Single Sign On for your SPAs with Zero Code Change…

Farasath Ahamed
Identity Beyond Borders
11 min readJan 23, 2017


SPA or in it’s extended form a Single Page App is a …..
Yeah you guessed it right. An application that loads a single HTML page and dynamically updates it’s content based on how you interact with it. Specialty of SPAs are that they offer the user a responsive, fluid application to play around without constant reloads or messy navigation.

Although you won’t see constant reloads most of the heavy lifting will be done on the client side. Basically the Server would send an initial HTML page to get things started. All subsequent changes are handled on client side itself without fetching HTML pages from the server.

Source :

(Search “SPA” on Google and you would see that I have cleverly reworded the first definition :P)

Securing your SPA

When ever you come up with a design for an application, be it SPA or not the first thing that you should worry about is how you will be securing it. A design that considers security as an afterthought usually is a BAD design.

So what’s the first thing that would come to your mind when you read the word security?

“Passwords” or “Username and Password”

That’s right. Password based authentication is the easiest way to secure it. You prompt a login page or a nice pop-up, ask the user to end the credentials and log them in. What if you have multiple SPAs. Each SPA will prompt a login page and user will login. Wait that’s not easy and convenient as it sounds right. If there’s a thing I hate most when browsing the internet, it would be entering credentials repeatedly.

Single Sign On

Enter Single Sign On…

Single Sign On is a mechanism in which a user can use one set of login credentials (say username and password) to access multiple applications. So basically the user logs in once and thereafter won’t be prompted for authentication when accessing other apps(that are configured for Single Sign On) from the same browser session.

SAML Single Sign On (SAML SSO) is the most prominent protocol used for Single Sign On. SAML SSO defines an XML based message exchange protocol to exchange information between Service Provider (your app) and an Identity Provider(someone who can assert your identity like Google)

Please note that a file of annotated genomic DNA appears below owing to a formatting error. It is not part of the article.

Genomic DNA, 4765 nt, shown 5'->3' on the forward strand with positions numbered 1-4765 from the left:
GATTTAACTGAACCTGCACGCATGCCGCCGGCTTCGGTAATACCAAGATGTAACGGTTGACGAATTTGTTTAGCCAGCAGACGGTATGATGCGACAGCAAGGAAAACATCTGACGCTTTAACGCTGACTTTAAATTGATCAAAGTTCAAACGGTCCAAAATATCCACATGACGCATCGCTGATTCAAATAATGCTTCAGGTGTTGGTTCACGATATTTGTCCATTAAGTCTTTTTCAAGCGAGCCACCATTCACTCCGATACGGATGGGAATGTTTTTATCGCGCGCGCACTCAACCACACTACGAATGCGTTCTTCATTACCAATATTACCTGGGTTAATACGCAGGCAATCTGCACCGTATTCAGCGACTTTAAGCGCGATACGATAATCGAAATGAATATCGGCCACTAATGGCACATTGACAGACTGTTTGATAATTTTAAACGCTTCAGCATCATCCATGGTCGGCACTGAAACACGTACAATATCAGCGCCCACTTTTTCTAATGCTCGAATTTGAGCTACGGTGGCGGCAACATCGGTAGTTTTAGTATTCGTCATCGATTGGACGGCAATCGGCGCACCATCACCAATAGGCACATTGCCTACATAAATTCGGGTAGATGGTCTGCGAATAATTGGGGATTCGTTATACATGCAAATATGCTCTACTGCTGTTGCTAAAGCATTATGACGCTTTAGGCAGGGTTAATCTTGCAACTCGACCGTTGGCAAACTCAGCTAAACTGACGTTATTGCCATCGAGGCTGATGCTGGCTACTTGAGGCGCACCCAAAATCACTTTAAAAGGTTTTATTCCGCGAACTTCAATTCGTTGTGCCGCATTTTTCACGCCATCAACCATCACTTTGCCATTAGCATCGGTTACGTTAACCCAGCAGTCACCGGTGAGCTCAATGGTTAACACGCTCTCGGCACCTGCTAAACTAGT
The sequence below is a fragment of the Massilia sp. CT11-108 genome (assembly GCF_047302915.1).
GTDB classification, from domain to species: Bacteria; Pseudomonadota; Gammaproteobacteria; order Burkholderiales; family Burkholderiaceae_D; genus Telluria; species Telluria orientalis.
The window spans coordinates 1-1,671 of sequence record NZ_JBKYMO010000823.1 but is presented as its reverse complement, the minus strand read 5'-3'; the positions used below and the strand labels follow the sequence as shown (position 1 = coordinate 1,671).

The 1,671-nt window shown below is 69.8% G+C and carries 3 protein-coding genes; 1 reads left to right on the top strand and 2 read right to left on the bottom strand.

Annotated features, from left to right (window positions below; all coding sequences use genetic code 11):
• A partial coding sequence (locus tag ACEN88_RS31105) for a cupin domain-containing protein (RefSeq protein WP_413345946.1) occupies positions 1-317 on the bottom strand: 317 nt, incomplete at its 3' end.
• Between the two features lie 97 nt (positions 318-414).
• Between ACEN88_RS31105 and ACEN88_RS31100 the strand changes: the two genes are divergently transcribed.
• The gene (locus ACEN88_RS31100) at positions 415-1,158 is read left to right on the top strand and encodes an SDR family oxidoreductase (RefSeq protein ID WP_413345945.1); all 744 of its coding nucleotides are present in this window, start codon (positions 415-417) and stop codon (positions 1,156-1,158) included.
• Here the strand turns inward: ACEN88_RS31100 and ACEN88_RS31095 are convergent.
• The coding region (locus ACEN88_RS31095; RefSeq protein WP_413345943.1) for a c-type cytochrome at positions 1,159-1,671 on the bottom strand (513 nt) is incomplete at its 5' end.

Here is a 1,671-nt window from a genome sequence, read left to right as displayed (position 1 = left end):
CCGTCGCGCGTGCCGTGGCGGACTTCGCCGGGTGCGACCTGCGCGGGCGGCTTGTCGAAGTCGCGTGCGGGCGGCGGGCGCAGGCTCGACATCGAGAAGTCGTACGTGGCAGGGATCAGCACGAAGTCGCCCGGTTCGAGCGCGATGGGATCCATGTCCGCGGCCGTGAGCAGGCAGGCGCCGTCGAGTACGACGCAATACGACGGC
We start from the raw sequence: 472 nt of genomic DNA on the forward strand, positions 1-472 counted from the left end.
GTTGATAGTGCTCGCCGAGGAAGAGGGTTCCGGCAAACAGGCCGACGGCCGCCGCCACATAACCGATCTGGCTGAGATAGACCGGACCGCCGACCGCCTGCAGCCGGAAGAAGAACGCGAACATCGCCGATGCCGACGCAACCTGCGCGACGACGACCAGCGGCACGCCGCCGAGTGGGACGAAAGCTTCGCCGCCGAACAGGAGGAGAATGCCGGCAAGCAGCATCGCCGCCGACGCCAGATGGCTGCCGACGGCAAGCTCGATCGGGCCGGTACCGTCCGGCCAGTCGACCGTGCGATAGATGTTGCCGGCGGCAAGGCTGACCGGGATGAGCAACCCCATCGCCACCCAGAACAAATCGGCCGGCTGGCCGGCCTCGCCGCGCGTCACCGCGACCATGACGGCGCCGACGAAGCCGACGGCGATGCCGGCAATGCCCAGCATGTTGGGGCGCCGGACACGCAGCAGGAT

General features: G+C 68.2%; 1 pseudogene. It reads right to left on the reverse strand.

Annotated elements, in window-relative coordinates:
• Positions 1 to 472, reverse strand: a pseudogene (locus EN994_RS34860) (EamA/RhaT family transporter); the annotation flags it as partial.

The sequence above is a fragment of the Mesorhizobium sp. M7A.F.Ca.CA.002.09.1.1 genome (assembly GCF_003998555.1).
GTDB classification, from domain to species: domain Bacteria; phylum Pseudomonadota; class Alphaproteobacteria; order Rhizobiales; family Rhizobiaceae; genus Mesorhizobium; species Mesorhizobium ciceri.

source :

There are other protocols that help to achieve SSO like OpenID, OpenID Connect.

But in this post I’ll be using SAML2 SSO to enable Single Sign On between multiple SPAs. As you see in the diagram above, for SAML SSO to be used your SPA should send and receive XML based SAML messages.

The easiest way to enable SAML SSO capability is to intercept requests coming to you SPAs from a common interceptor and engage the user authentication there and forward the request to the SPA. If the user is not authenticated, we simply redirect to the Identity Provider.

These interceptors can be a filter, valve or a module that can be engaged before the request is dispatched to the SPA based on the application server you use.

So this is how the zero code change part comes in. We basically do not the touch the app. We do the authentication and all the messy stuff using a proxy fronting the app and send the request with necessary context information only if the user is authenticated.

So how do we actually do this?

So in this post I am going to achieve this with the help of few opensource pieces :) .

  1. Apache Web Server
  2. mod_auth_mellon
  3. WSO2 Identity Server

Apache Web Server

I’ll be using the apache2 web server to host my SPAs. There reason for using apache2 web server is to make use of the mod_auth_mellon module that is written for apache web server.


mod_auth_mellon is an authentication module for Apache web server. It authenticates the user against a SAML 2.0 IdP, and grants access to directories depending on attributes received from the IdP.

So we will be using mod_auth_mellon module as our intercepting point to engage SAML SSO for our SPAs running on Apache HTTP server.

WSO2 Identity Server

WSO2 Identity Server will act as the SAML Identity Provider for my SPAs. Once we connect the SPAs to WSO2 Identity Server via SAML, we can design the authentication in pretty much any way you like.

For example if you want Multi Factor Authentication…. it’s easy.

Let’s look at the flow in brief,

  1. A user tries to access your SPA by typing the URL and doing a GET request via the browser.